2 Useful Facts if You are Considering Being a Camp Nurse

Thinking about being a camp nurse this summer, but not sure if it will work for you? Here’s two facts about working as a nurse at camp that may help you with your decision. You can also read our blog post on the truth about being a camp nurse if you’d like to find out more about camp nursing.

 

Fact #1: You may work as a nurse in a state other than the state where you currently hold your license.

Great news for nurses out there considering working at summer camp this year!
If you thought you were bound by the confines of your state boundary, this will come as great news to you. With just a little bit of effort, you can be enjoying your summer working in the Rocky Mountains of Colorado or the beaches of California (or the state of your choice!) while earning an income.

If you are licensed in a nurse licensure compact (NLC) state, you can practice in other NLC states without having to obtain an additional license. To check if your state is a NLC state, check out the easy to read map at NCSBN.org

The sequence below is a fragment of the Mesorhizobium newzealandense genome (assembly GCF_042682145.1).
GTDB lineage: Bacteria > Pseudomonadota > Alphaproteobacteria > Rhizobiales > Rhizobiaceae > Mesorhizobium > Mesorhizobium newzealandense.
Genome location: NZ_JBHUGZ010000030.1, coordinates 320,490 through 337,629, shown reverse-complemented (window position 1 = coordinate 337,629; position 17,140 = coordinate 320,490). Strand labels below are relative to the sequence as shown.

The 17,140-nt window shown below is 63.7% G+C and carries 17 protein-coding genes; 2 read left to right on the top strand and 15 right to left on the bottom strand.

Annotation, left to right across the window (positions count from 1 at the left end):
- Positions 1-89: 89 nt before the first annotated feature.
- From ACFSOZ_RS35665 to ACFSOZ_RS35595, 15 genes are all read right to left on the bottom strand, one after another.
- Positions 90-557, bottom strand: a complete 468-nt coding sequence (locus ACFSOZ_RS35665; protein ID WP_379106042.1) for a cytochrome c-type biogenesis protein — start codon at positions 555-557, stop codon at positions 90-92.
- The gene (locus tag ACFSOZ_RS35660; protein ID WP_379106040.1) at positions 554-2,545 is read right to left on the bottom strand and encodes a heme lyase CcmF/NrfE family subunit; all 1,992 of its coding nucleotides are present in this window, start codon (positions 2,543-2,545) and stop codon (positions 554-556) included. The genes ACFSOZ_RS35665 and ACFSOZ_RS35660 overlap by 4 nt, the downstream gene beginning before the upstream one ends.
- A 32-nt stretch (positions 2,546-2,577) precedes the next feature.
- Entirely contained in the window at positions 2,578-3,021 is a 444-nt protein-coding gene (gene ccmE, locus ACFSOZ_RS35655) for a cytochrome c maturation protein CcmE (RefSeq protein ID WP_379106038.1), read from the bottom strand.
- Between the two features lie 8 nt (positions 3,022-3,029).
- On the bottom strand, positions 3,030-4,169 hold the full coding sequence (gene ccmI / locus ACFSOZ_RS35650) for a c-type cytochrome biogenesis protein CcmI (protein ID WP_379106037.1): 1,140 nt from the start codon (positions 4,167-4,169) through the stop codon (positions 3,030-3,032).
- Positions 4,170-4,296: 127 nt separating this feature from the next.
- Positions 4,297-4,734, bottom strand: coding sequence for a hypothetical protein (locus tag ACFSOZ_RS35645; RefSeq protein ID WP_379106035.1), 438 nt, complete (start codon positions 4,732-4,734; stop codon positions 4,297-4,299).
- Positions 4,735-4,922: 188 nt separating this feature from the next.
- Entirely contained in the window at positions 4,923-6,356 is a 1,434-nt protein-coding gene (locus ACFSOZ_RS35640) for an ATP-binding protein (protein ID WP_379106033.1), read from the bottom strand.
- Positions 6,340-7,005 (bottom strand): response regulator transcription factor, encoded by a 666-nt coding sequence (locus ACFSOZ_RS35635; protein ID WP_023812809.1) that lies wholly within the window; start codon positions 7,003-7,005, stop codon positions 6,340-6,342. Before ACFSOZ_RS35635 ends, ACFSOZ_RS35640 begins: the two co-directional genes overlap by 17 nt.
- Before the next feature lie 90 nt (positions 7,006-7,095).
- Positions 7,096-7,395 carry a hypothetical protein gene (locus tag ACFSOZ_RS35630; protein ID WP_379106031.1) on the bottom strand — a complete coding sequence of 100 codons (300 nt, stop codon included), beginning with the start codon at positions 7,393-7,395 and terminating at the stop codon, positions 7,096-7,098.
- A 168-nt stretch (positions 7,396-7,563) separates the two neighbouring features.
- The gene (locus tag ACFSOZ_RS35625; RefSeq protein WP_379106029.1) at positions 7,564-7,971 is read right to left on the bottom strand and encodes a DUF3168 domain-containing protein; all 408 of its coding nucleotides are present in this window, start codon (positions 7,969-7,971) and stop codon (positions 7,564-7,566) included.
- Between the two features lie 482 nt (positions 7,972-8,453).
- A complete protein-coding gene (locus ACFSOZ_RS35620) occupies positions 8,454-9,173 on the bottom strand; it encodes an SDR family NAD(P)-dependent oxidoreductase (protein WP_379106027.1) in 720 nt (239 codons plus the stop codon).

If your state, or the state you wish to work in, is not a NLC state, don’t be dismayed – you may still easily apply for a license of reciprocity in which you are able to become licensed in time to work at summer camp. 

So, how do you go about finding a camp job now that you know all this good information about licensing?

  1. Register at CampStaffNurses.com (it’s free!) to gain access to hundreds of summer camp nurse jobs available for this summer. 
  2. Once you find the camp of your dreams, talk to the camp about how best to go about your licensing. If there is payment due, many camps will pick up the cost of this as part of your compensation 

Start now. It may take a few months to get your employment taken care of in addition to any licensing paperwork. 

Fact #2: Many summer camps will hire nurses for part of the summer if you are not able to commit your entire summer to camp.

Ideally, you work at a camp and can make the start date somewhere in early-June and stay all through the summer until the end date, sometime in mid-August. However, if you cannot commit to the full summer because your job at home mandates that you are home, still consider working at camp this summer. Many camps are flexible about the dates for nurses to work and will consider 2-4 week stints for their health care staff. Again, find the camps you are interested in and contact them with your questions in mind. Camps may be willing to work with your schedule!

Questions? Email us at staff@campstaff.com

photo credit Camp Towanda

 

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